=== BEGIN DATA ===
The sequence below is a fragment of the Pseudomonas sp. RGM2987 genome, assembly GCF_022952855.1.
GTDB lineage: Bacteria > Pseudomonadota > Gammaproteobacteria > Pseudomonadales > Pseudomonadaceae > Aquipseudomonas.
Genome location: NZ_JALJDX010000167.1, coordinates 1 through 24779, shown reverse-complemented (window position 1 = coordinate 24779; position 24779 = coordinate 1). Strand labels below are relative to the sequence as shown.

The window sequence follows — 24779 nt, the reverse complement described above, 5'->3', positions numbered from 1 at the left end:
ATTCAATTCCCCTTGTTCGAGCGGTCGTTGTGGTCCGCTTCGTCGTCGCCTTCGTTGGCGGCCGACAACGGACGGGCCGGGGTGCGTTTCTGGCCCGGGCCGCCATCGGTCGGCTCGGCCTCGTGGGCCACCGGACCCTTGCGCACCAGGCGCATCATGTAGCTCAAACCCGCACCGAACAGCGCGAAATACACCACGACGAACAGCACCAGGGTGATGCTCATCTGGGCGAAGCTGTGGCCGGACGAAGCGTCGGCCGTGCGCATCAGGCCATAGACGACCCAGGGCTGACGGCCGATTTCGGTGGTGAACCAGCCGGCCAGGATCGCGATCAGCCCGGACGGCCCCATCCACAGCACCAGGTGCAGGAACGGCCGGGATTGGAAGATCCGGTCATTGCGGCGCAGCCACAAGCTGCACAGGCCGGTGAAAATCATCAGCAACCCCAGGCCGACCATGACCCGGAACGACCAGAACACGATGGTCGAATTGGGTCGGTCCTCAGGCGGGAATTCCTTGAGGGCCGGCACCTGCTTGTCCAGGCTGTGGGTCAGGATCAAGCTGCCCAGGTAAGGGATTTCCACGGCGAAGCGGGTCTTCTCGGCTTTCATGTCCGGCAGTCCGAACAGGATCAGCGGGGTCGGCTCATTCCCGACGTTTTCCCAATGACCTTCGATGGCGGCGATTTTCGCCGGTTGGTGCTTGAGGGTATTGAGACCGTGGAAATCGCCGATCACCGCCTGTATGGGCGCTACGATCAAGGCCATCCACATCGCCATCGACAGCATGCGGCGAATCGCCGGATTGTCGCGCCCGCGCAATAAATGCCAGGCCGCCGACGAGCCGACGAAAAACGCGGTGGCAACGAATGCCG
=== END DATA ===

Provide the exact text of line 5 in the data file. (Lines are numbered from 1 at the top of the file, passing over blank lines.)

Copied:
ATTCAATTCCCCTTGTTCGAGCGGTCGTTGTGGTCCGCTTCGTCGTCGCCTTCGTTGGCGGCCGACAACGGACGGGCCGGGGTGCGTTTCTGGCCCGGGCCGCCATCGGTCGGCTCGGCCTCGTGGGCCACCGGACCCTTGCGCACCAGGCGCATCATGTAGCTCAAACCCGCACCGAACAGCGCGAAATACACCACGACGAACAGCACCAGGGTGATGCTCATCTGGGCGAAGCTGTGGCCGGACGAAGCGTCGGCCGTGCGCATCAGGCCATAGACGACCCAGGGCTGACGGCCGATTTCGGTGGTGAACCAGCCGGCCAGGATCGCGATCAGCCCGGACGGCCCCATCCACAGCACCAGGTGCAGGAACGGCCGGGATTGGAAGATCCGGTCATTGCGGCGCAGCCACAAGCTGCACAGGCCGGTGAAAATCATCAGCAACCCCAGGCCGACCATGACCCGGAACGACCAGAACACGATGGTCGAATTGGGTCGGTCCTCAGGCGGGAATTCCTTGAGGGCCGGCACCTGCTTGTCCAGGCTGTGGGTCAGGATCAAGCTGCCCAGGTAAGGGATTTCCACGGCGAAGCGGGTCTTCTCGGCTTTCATGTCCGGCAGTCCGAACAGGATCAGCGGGGTCGGCTCATTCCCGACGTTTTCCCAATGACCTTCGATGGCGGCGATTTTCGCCGGTTGGTGCTTGAGGGTATTGAGACCGTGGAAATCGCCGATCACCGCCTGTATGGGCGCTACGATCAAGGCCATCCACATCGCCATCGACAGCATGCGGCGAATCGCCGGATTGTCGCGCCCGCGCAATAAATGCCAGGCCGCCGACGAGCCGACGAAAAACGCGGTGGCAACGAATGCCG